A former military camp in Germany, Adelheide, has been converted into a Youth Village by the common efforts of the Catholic Church and the Protestant bodies, backed by assistance from the British Military Authorities.
The bells were taken to the village in a garlanded lorry and handed over with all ceremonial to the village in the presence of the Bishop of Muenster. Mgr. Keller, and the protestant Bishop Lije.
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The Cathedral choir of Aachen together with the city orchestra have been invited to Paris where they will give concerts in the Church of St. Severin in the Latin quarter.
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One consequence of the reinstitution of the freedom of the Press in West Germany, which made some people fear a revival of neo-Nazi papers, is that it will now be possible to restart Catholic dailies in many parts of Germany which existed before Hitler came to power.
The Katholische. Beobachter (Catholic Observer) which is backed by the Hierarchy intends to use the occasion to change over into a fullrange daily political paper with an exclusively Catholic policy.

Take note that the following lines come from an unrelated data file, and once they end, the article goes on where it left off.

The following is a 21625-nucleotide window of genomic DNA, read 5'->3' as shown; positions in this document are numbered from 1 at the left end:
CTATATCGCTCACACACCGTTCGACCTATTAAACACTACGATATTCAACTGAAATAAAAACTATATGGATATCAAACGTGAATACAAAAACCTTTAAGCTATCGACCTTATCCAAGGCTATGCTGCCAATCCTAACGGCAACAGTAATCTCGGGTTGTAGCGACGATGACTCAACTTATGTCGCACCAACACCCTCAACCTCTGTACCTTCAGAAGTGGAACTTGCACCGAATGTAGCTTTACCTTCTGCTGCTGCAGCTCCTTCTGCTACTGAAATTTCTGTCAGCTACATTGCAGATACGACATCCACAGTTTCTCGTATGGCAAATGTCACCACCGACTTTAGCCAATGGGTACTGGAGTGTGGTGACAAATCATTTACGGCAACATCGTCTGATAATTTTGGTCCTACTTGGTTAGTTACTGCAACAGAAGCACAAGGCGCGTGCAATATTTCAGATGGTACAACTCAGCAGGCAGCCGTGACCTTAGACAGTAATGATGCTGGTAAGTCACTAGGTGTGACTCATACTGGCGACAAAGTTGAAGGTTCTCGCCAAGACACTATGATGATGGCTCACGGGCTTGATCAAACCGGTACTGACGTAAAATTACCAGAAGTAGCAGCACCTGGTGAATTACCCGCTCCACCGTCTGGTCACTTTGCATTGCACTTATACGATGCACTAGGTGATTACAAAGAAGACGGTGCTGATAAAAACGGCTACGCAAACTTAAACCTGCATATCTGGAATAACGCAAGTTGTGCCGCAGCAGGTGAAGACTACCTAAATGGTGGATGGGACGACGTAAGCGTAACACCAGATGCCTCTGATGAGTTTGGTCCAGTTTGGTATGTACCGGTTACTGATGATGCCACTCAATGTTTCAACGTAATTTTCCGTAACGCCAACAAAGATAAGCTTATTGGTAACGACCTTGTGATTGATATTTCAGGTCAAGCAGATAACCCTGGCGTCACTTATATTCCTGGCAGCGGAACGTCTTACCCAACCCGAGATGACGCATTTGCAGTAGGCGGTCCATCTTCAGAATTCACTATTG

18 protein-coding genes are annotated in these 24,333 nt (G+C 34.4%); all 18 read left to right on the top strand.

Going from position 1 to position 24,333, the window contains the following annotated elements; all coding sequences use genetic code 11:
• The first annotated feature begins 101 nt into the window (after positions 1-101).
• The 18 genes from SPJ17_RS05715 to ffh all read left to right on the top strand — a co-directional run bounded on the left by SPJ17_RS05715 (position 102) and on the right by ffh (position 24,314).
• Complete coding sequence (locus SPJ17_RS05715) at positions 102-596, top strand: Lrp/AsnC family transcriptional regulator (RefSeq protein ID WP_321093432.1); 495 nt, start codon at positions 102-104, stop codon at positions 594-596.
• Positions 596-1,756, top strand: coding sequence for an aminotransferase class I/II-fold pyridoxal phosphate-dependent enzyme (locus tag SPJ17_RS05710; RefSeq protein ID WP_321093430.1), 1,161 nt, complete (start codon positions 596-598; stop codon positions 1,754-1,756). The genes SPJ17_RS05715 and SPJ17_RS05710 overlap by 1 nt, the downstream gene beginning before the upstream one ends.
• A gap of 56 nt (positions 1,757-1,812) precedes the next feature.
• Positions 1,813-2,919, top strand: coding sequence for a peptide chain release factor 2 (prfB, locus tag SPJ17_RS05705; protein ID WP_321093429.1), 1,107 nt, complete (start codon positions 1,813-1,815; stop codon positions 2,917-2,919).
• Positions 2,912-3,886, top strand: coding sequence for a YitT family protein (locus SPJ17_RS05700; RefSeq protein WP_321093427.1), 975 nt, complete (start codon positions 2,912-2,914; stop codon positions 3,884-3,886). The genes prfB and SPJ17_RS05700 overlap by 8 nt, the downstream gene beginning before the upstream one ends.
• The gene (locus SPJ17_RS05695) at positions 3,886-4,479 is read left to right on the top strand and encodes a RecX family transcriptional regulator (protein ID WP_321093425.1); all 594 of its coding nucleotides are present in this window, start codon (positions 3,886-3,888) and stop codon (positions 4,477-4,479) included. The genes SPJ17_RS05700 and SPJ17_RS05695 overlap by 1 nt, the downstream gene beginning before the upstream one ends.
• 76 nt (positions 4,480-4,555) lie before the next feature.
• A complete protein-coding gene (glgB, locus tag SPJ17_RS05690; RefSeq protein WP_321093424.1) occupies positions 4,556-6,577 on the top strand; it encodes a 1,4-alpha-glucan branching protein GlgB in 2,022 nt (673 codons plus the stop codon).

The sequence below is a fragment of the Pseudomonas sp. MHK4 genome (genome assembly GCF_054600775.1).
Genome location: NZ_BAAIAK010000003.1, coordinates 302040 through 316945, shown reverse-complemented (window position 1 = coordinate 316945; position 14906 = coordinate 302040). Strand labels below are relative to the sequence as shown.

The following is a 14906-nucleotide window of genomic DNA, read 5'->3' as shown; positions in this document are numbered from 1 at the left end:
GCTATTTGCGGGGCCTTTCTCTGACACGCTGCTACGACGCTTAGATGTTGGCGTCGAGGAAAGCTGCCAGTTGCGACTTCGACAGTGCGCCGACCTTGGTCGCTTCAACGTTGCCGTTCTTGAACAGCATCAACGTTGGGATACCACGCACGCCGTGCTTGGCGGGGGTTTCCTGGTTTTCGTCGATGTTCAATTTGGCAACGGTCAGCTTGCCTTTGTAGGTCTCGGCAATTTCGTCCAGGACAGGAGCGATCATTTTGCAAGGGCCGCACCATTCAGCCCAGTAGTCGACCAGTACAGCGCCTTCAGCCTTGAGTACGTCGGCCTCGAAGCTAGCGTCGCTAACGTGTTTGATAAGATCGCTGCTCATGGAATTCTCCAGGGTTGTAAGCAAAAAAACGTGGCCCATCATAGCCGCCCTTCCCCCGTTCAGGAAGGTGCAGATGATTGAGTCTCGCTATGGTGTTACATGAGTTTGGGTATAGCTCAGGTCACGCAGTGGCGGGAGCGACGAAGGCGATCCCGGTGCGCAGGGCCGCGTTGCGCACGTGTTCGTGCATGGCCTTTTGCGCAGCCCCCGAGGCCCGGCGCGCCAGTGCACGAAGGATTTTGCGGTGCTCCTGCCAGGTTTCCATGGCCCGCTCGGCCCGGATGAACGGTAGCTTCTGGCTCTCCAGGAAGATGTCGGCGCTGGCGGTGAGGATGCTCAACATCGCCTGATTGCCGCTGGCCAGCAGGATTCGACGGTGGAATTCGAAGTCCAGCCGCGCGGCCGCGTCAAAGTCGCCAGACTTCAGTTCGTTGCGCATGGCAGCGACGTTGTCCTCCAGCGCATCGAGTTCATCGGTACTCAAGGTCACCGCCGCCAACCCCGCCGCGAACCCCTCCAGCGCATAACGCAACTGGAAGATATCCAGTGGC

• • • German Catholics are hopeful that there will be a new German
Saint in the Anno Santo. But it would not be the normal procedure of sanctification, but the so-called aequipollent canonisation which means that a person whom people have traditionally venerated as a Saint is formally admitted to the Canon.
This is the procedure which the Germans, and especially the Premonstratensians hope for in favour of Blessed Hermann Joseph, a medieval monk who lived in the monastery of Steiafeld, near Aachen. He is famous as having had a special devotion to Our I.ady.
A legend tells how, as a child, he was praying before a statue of Our Lady with the child Jesus and offered his apple as a gift when Our Lady bent down and smilingly accented this present.
This scene is recalled in a well known fountain at Cologne where the Blessed Hermann Joseph was born.
Tho Holy Father told the General Postolator of the Premonstratensians in an audience: "I shall do everything. Germany needs another Saint."
The Convent of the Servite Nuns in Munich was entirely destroyed by bombs. The American houses of the Order contributed towards the cost of rebuilding and two blocks of flats, 17 dwellings, have been built beside the convent. These 17 modern flats have now been allocated to bombed-out and expelled people,